Lake Kerkini is one of the most important birding sites in Greece, standing in the path of migratory birds in Northern Greece.
The lake was created in 1932 when a dam was created trapping the water o Strymṓn (Στρυμόνας) river, a river of 392 km, coming from Bulgaria and ending in Strymonian Gulf (Aegean Sea), near Amphipolis (closest big city is Kavala).
The dam is located in the village of Lithotopos, and it is the reason that the area changed completely, transforming not only the landscape but the feeling of the area. In 1982 a new dam was created because the capacity of the lake was reduced due to the dirt that was washed in the lake by Strymon river.
Although the lake was created for helping the local population and their agricultural activities, now is a big sanctuary for wildlife, especially birds.
It is one of the over 2.300 sites that are protected by the International Convention of Ramsar and is a part of Natura 2000.
In the North of the lake there is the big mountain of Belles (2.029m), that has width 60 km.
Belles is an important element of lake Kerkini, providing a unique background for the lake.
In the west side of the lake we have mountain Krousia.
Photo Shooting in Lake Kerkini
Kerkini is very different each season. From the end of the summer and through the winter the water level is very low, revealing big areas of the bottom of the lake, while in the spring the water level is a lot higher.
When the water is a higher, near the north area of the lake, there is a small forest, where the trees are inside the water and work as a great place for bird nesting. There, each year, hundred of birds come to nest and give birth to their offsprings.
The are great opportunities for wildlife images in Kerkini every season of the year, and every season you can shoot different species.
Fauna in Lake Kerkini Area
According to official Lake Kerkini Management Authority:
More than 300 bird species have been observed in the Lake Kerkini National Park.
137 of these species nest, 134 overwinter and 163 use the wetland and the surrounding area as an intermediate resting and foraging stop in their migration routes.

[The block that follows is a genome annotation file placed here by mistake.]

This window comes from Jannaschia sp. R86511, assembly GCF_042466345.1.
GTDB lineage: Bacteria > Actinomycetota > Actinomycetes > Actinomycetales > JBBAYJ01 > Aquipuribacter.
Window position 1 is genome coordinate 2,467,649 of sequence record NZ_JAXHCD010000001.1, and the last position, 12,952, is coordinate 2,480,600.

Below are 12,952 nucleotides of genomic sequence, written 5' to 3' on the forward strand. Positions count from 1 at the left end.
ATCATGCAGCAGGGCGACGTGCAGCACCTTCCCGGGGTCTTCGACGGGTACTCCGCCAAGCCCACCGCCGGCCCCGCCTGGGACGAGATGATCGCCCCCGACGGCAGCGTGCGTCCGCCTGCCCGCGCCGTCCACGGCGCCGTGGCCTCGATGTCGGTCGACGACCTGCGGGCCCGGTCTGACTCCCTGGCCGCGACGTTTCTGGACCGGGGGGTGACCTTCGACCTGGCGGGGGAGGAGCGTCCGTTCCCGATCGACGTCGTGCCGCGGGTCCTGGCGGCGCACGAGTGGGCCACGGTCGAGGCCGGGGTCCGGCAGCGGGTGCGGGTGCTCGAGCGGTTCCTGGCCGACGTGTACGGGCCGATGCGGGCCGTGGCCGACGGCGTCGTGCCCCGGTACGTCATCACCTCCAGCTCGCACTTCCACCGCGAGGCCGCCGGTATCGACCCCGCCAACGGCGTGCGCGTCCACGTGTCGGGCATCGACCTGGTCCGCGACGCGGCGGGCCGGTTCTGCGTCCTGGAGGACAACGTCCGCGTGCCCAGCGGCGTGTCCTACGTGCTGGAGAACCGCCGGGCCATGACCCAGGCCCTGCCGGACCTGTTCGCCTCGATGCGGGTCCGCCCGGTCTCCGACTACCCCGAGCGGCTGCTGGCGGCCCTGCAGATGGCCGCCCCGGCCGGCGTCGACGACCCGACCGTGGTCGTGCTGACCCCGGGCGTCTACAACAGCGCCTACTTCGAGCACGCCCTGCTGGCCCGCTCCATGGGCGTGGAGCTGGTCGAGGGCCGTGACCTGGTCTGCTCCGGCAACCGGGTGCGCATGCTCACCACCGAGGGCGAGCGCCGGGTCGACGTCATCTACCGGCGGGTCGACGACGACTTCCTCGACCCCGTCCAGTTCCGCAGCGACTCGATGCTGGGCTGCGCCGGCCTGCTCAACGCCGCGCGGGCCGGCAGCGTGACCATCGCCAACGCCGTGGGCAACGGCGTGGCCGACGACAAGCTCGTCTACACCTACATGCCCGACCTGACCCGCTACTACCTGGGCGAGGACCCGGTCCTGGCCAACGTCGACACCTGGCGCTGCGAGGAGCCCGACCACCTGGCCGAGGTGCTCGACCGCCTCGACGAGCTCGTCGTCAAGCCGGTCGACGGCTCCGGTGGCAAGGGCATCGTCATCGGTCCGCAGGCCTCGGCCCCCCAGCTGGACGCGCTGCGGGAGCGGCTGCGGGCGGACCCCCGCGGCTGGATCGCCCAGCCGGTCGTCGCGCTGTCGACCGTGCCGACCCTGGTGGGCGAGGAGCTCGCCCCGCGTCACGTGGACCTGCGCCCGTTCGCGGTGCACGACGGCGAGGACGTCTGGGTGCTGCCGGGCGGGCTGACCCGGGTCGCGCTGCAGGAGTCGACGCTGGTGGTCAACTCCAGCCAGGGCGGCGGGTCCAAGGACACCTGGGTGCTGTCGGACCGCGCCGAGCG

A total of 10 species nest in mixed colonies in the riparian forest, which is a significant number both for Greek and European standards.
These species are:
the great cormorant (Phalacrocorax carbo)
the little egret (Egretta garzetta)
the great white egret (occasionally) (Egretta alba)
the purple heron (Ardea purpurea)
the grey heron (Ardea cinerea)
the squacco heron (Ardeola ralloides)
the night heron (Nycticorax nycticorax)
the spoonbill (Platalea leucorodia)
the pygmy cormorant (Phalacrocorax pygmaeus)
the glossy ibis (now occasionally) (Plegadis falcinellus).
In floating nests, in the riparian forest and the remaining reedbeds breeds the great crested grebe (Podiceps cristatus), the little grebe (Tachybaptus ruficollis), the black-necked grebe (Podiceps nigricollis), the coot (Fulica atra) and the common moorhen (Gallinula chloropus), as well as the swan (Cygnus olor) since 2009, while the whiskered tern (Clidonias hybridus) and the black tern (Chlidonias niger) nest in the leaves of lilies or other aquatic plants.
Other important species breeding in the area are: the black stork (Ciconia nigra), the white stork (Ciconia ciconia), the peregrine falcon (Falco peregrinus), the short-toed eagle (Circaaetus gallicus), the lesser spotted eagle (Aquila pomarina), the white-tailed eagle (Haliaaetus albicilla) and the booted eagle (Aquila pennata).
Many thousands of waterfowl overwinter in the lake. Moreover, the presence of rare birds of prey is also remarkable, for example the imperial eagle (Aquila heliaca), the golden eagle (Aquila chrysaetos), the peregrine falcon (Falco peregrinus), the greater spotted eagle (Aquila clanga) and the white-tailed eagle (Halliaaetus albicilla). Over the last years, new species have also been observed in the area, either during migration or in winter, such as the white-headed duck (Oxyura leucocephala), the saker falcon (Falco cherrug), the flamingo (Phoenicopterus roseus), the Tundra swan (Cygnus columbianus), the goosander (Mergus merganser), the lesser white-fronted goose (Anser erythropus) etc. Lake Kerkini (along with the area of Porto Lagos) is the most important wintering area for Dalmatian pelican (Pelecanus crispus) throughout Europe.
The otter (Lutra lutra) is met in the lake, in channels and ditches. The red fox (Vulpes vulpes), the wildcat (Felis sylvestris), the least weasel (Mustela nivalis), the European polecat (Mustela putorius), the beech marten (Martes foina) are met in the wetland and the surrounding mountains. The grey wolf (Canis lupus) is met in the wetland at specific times of the year, while it is mostly found in the surrounding mountains, where there are also wild boars (Sus scrofa) and roe deer (Capreolus capreolus), whereas golden jackals (Canis aureus) are mainly met in the north, east and southwest part in small numbers.
The reptiles are represented in the area by at least 25 species, the most characteristic of which are: the Balkan pond turtle (Mauremys rivulata), the European legless lizard (Pseudopus apodus), the javelin sand boa (Eryx jaculus) and the grass snake (Natrix natrix). The amphibians are represented by at least 11 species including the Eastern spadefoot (Pelobates syriacus) and salamander (Salamandra salamandra).
Don’t hesitate to contact me to ask information about the area, join my winter or summer workshop or plan with me your private visit to Kerkini.